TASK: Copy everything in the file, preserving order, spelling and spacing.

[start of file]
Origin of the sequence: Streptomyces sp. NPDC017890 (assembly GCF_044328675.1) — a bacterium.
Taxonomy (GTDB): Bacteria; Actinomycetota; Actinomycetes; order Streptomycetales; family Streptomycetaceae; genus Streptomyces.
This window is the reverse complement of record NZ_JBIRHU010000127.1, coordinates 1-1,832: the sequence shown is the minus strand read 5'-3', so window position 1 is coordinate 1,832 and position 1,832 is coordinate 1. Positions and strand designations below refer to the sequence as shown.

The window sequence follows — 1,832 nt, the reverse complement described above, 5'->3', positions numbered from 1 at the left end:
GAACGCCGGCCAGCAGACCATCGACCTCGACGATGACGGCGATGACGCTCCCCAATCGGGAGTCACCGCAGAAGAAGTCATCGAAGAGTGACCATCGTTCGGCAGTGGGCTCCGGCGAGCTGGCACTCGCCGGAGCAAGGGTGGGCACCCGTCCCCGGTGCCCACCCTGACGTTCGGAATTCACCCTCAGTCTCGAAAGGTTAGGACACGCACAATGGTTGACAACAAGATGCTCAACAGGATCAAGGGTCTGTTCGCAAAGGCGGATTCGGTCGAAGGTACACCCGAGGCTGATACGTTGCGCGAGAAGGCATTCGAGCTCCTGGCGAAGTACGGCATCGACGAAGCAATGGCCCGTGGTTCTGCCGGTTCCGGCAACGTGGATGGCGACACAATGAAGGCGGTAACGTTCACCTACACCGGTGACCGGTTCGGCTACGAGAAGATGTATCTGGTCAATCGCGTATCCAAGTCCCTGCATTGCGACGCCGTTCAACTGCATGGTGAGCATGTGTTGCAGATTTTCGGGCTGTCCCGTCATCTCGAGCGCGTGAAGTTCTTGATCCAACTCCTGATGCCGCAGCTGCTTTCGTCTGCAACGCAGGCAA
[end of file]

Origin of the sequence: Streptomyces sp. NPDC017890 (assembly GCF_044328675.1) — a bacterium.
Taxonomy (GTDB): Bacteria; Actinomycetota; Actinomycetes; order Streptomycetales; family Streptomycetaceae; genus Streptomyces.
This window is the reverse complement of record NZ_JBIRHU010000127.1, coordinates 1-1,832: the sequence shown is the minus strand read 5'-3', so window position 1 is coordinate 1,832 and position 1,832 is coordinate 1. Positions and strand designations below refer to the sequence as shown.

The window sequence follows — 1,832 nt, the reverse complement described above, 5'->3', positions numbered from 1 at the left end:
GAACGCCGGCCAGCAGACCATCGACCTCGACGATGACGGCGATGACGCTCCCCAATCGGGAGTCACCGCAGAAGAAGTCATCGAAGAGTGACCATCGTTCGGCAGTGGGCTCCGGCGAGCTGGCACTCGCCGGAGCAAGGGTGGGCACCCGTCCCCGGTGCCCACCCTGACGTTCGGAATTCACCCTCAGTCTCGAAAGGTTAGGACACGCACAATGGTTGACAACAAGATGCTCAACAGGATCAAGGGTCTGTTCGCAAAGGCGGATTCGGTCGAAGGTACACCCGAGGCTGATACGTTGCGCGAGAAGGCATTCGAGCTCCTGGCGAAGTACGGCATCGACGAAGCAATGGCCCGTGGTTCTGCCGGTTCCGGCAACGTGGATGGCGACACAATGAAGGCGGTAACGTTCACCTACACCGGTGACCGGTTCGGCTACGAGAAGATGTATCTGGTCAATCGCGTATCCAAGTCCCTGCATTGCGACGCCGTTCAACTGCATGGTGAGCATGTGTTGCAGATTTTCGGGCTGTCCCGTCATCTCGAGCGCGTGAAGTTCTTGATCCAACTCCTGATGCCGCAGCTGCTTTCGTCTGCAACGCAGGCAA